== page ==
So, 150 words a day. Not hard really. I deliberately set the bar low. Who can’t find time to punch out 150 words a day? Teenage girls punch that out in a single ‘OMG’ text message.
Sure, we’ve just had a new baby, and sure the landscaping around our house looks like Beirut, and whenever I spend time outside working on our yard, I seem to prove the second law of thermodynamics.
No, seriously. There is more grass growing in the places we are planning to concrete than in the areas where we want to sow grass. The only thing growing in the veggie patch is self-sown garlic, and the pile of building materiel that I’ve harvested from from elsewhere. I’m pretty good pulling stuff down. Give me a sledge hammer, a crow bar and a high-lift jack and I can pull anything down. And collect the waste materiel for future use! Oh glorious future, where my accumulated building resources are place to good use!
Anyway. How did my plan to write 150 words a day go?
Well, not so good as it turns out. You see, some days I wrote none. Thats fine, other days I’d write more. Some days I’d easily crank out 300. A couple of days I sat down for a good consolidated period and did 800 in forty minutes. At the rate I was going, I was actually exceeding what I’d write at 150 words a day. But I was an ‘opportunity’ writer. I’d find some time between other activities to ‘slip’ some writing in.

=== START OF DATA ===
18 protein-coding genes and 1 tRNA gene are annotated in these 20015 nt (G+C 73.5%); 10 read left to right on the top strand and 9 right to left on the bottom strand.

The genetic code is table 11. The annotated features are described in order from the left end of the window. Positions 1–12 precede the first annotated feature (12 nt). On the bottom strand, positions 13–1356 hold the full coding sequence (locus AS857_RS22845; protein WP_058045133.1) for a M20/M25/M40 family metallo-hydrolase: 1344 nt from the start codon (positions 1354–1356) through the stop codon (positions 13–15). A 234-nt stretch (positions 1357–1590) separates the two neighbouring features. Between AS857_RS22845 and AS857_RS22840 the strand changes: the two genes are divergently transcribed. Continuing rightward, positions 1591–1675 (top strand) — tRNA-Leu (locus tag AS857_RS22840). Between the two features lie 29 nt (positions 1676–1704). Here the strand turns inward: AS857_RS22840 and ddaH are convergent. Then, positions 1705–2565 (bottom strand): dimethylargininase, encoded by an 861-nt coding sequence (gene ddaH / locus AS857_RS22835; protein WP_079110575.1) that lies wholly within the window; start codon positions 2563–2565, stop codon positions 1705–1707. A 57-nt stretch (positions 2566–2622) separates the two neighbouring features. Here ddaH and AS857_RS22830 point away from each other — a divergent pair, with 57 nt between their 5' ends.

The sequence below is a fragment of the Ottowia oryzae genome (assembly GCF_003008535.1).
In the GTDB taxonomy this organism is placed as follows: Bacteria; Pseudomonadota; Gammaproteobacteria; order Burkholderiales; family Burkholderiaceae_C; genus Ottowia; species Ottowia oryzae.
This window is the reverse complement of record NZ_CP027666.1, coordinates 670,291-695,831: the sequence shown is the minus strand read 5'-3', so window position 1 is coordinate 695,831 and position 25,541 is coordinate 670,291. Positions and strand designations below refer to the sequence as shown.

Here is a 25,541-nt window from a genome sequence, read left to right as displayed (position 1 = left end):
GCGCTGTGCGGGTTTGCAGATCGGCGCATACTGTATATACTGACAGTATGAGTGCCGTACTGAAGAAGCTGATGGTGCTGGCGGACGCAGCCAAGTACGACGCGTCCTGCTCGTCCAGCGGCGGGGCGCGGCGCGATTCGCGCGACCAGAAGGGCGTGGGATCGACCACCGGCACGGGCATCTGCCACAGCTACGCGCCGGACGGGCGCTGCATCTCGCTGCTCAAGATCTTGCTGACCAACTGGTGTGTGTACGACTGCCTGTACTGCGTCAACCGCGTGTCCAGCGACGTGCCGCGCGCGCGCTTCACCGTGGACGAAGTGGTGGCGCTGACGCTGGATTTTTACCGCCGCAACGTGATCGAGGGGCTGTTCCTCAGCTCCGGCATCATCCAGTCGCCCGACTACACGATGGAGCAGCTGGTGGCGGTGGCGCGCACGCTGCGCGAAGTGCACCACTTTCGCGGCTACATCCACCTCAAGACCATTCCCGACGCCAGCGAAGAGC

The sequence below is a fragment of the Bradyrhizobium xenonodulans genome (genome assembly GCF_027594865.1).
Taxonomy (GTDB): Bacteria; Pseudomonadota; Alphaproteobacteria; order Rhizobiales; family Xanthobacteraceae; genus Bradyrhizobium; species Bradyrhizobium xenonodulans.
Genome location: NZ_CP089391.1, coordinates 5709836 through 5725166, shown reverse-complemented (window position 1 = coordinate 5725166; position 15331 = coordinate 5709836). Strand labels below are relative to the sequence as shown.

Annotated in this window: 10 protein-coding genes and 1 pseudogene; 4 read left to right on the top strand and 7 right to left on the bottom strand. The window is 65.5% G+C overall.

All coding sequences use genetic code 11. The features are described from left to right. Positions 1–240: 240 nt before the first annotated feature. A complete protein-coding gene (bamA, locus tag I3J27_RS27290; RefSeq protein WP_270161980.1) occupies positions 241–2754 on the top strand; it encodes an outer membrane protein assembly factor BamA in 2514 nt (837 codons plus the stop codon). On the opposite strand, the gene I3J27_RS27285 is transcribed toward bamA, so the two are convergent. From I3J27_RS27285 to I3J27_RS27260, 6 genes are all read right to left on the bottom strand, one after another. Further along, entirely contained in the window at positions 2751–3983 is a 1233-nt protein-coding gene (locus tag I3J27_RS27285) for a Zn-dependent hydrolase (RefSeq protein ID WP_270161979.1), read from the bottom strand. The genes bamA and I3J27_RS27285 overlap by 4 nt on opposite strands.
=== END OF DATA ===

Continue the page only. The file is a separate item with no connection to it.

And then feel guilty. I should be doing other things. There was more entropy to be created in the yard. (Is that an oxymoron? Can entropy be created?). Other things, like help change a nappy, or just spend time with my wife, kids, newborn. So, I’d wait until there was a ‘space’ in the schedule where I didn’t feel guilty…a rainy day, or a moment when everyone else had gone to bed early.
Slip in 300 words here. Wait a week, 800 words there…but its all missing the point. The point of 150 words a day isn’t to produce a book, or to achieve a certain word target after a fixed period of time.
Its about establishing a habit. Making a time where your focus is writing. In the beginning, developing a habit that produces consistent output is more important than the volume of the output.
So now refocus. My goal is still 150 words a day (or more). But success is spending the time writing each day, at a fixed time and place. Developing a habit that shows, to myself before anyone else, that I take this endevour seriously. Once the habit is established, then I can go on and improve my system and worry about the quality of the output.